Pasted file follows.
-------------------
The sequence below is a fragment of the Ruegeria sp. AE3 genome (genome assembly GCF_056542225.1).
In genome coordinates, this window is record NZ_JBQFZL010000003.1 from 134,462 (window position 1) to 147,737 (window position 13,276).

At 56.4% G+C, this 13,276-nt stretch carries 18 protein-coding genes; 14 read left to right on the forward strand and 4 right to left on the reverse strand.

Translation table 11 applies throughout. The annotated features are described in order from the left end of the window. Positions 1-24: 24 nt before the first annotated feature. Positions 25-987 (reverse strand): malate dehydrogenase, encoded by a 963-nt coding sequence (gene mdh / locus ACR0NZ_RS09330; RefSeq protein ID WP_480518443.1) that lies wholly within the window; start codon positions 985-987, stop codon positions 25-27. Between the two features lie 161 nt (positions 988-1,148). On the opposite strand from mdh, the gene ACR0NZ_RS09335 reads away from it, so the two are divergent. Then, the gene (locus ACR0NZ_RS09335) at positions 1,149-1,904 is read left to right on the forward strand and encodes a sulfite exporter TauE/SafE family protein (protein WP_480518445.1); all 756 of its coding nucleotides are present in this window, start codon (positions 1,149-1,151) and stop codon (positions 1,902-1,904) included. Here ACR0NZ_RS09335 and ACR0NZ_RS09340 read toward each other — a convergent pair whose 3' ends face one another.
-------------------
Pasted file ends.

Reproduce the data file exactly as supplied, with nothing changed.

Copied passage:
The sequence below is a fragment of the Ruegeria sp. AE3 genome (genome assembly GCF_056542225.1).
In genome coordinates, this window is record NZ_JBQFZL010000003.1 from 134,462 (window position 1) to 147,737 (window position 13,276).

At 56.4% G+C, this 13,276-nt stretch carries 18 protein-coding genes; 14 read left to right on the forward strand and 4 right to left on the reverse strand.

Translation table 11 applies throughout. The annotated features are described in order from the left end of the window. Positions 1-24: 24 nt before the first annotated feature. Positions 25-987 (reverse strand): malate dehydrogenase, encoded by a 963-nt coding sequence (gene mdh / locus ACR0NZ_RS09330; RefSeq protein ID WP_480518443.1) that lies wholly within the window; start codon positions 985-987, stop codon positions 25-27. Between the two features lie 161 nt (positions 988-1,148). On the opposite strand from mdh, the gene ACR0NZ_RS09335 reads away from it, so the two are divergent. Then, the gene (locus ACR0NZ_RS09335) at positions 1,149-1,904 is read left to right on the forward strand and encodes a sulfite exporter TauE/SafE family protein (protein WP_480518445.1); all 756 of its coding nucleotides are present in this window, start codon (positions 1,149-1,151) and stop codon (positions 1,902-1,904) included. Here ACR0NZ_RS09335 and ACR0NZ_RS09340 read toward each other — a convergent pair whose 3' ends face one another.